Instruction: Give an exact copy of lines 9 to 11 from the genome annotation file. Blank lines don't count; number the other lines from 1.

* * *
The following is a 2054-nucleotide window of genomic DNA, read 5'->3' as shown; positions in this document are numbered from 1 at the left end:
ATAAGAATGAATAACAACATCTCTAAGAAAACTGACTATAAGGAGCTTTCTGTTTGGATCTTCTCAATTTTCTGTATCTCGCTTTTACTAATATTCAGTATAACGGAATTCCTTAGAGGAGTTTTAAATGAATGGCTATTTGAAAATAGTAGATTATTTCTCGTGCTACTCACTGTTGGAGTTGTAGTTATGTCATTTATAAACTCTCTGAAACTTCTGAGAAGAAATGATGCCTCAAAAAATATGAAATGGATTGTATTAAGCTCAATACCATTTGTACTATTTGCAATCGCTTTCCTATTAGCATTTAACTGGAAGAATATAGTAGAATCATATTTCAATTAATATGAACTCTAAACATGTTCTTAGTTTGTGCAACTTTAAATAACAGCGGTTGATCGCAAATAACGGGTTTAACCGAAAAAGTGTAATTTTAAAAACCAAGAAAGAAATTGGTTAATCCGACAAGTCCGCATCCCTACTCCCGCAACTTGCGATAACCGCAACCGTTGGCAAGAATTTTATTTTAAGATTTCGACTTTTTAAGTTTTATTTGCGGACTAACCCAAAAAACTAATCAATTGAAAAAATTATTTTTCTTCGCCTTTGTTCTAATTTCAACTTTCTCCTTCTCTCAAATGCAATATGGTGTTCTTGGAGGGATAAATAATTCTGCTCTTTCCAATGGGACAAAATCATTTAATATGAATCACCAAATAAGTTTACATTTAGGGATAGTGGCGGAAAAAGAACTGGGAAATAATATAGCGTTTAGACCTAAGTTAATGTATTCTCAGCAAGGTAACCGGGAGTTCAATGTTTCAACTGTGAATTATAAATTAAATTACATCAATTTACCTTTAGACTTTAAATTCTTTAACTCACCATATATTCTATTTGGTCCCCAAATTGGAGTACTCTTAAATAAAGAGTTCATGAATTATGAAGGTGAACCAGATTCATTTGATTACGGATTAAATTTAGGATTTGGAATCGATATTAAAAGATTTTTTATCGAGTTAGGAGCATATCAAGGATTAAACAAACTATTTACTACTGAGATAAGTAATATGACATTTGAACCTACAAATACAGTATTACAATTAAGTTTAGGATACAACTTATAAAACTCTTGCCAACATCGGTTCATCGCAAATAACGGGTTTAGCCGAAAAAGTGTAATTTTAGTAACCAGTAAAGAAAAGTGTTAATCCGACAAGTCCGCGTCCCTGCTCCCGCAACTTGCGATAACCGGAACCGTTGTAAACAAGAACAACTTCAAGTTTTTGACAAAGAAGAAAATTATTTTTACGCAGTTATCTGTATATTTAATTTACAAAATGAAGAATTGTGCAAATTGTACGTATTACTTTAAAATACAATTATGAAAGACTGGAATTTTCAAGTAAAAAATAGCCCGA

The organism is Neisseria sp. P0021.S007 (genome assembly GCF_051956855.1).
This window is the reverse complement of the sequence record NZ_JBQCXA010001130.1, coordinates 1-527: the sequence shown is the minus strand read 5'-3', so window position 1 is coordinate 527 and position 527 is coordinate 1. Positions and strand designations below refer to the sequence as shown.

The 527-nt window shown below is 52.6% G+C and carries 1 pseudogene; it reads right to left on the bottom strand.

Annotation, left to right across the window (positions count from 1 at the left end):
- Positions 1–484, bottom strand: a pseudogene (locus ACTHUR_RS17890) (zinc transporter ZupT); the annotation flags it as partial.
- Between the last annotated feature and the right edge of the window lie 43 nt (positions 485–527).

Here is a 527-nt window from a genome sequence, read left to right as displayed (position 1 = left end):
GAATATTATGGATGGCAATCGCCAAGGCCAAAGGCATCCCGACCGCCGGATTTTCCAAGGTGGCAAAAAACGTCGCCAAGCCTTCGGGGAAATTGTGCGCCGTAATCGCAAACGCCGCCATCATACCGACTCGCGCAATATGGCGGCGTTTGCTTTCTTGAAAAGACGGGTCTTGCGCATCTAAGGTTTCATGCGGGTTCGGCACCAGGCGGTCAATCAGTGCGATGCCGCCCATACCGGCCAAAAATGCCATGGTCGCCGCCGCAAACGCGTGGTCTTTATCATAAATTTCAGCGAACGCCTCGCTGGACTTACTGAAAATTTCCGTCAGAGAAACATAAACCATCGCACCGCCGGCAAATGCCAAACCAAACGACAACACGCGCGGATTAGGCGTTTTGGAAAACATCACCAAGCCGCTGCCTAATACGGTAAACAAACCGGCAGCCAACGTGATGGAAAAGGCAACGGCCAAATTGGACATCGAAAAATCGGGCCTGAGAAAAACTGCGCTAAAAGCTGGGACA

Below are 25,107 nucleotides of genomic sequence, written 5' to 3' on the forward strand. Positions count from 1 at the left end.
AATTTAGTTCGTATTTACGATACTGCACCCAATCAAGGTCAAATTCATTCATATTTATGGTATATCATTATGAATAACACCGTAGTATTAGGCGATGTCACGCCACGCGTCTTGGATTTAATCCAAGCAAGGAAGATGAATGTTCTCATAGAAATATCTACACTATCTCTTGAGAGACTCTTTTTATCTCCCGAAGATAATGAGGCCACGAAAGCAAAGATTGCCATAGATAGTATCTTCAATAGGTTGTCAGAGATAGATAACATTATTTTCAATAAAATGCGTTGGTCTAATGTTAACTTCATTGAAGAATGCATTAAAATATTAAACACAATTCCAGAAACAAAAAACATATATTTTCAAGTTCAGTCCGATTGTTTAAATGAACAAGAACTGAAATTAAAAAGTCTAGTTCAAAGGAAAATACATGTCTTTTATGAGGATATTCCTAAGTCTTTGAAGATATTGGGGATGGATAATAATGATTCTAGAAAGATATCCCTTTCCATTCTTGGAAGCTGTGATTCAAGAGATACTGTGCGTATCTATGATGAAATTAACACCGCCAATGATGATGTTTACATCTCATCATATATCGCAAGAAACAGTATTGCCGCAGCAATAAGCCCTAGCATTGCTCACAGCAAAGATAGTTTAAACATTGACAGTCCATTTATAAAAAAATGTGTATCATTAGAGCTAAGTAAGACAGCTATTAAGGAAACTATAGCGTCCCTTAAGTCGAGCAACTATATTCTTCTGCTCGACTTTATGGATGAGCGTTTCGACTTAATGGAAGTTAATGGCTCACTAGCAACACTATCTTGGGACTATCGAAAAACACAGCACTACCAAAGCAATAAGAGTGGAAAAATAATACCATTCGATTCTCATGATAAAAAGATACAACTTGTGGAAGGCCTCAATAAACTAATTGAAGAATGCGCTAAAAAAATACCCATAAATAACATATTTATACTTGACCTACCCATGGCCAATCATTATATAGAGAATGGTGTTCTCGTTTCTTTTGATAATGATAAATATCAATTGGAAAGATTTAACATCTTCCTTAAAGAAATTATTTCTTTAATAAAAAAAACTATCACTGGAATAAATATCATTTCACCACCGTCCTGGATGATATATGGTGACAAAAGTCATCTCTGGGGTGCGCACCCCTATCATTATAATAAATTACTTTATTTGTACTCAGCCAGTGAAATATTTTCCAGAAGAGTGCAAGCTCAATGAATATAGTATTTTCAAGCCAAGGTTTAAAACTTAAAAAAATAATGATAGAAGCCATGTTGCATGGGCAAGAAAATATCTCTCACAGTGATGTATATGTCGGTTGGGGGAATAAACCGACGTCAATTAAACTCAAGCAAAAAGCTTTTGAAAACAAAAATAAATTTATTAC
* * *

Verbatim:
Here is a 527-nt window from a genome sequence, read left to right as displayed (position 1 = left end):
GAATATTATGGATGGCAATCGCCAAGGCCAAAGGCATCCCGACCGCCGGATTTTCCAAGGTGGCAAAAAACGTCGCCAAGCCTTCGGGGAAATTGTGCGCCGTAATCGCAAACGCCGCCATCATACCGACTCGCGCAATATGGCGGCGTTTGCTTTCTTGAAAAGACGGGTCTTGCGCATCTAAGGTTTCATGCGGGTTCGGCACCAGGCGGTCAATCAGTGCGATGCCGCCCATACCGGCCAAAAATGCCATGGTCGCCGCCGCAAACGCGTGGTCTTTATCATAAATTTCAGCGAACGCCTCGCTGGACTTACTGAAAATTTCCGTCAGAGAAACATAAACCATCGCACCGCCGGCAAATGCCAAACCAAACGACAACACGCGCGGATTAGGCGTTTTGGAAAACATCACCAAGCCGCTGCCTAATACGGTAAACAAACCGGCAGCCAACGTGATGGAAAAGGCAACGGCCAAATTGGACATCGAAAAATCGGGCCTGAGAAAAACTGCGCTAAAAGCTGGGACA

Below are 25,107 nucleotides of genomic sequence, written 5' to 3' on the forward strand. Positions count from 1 at the left end.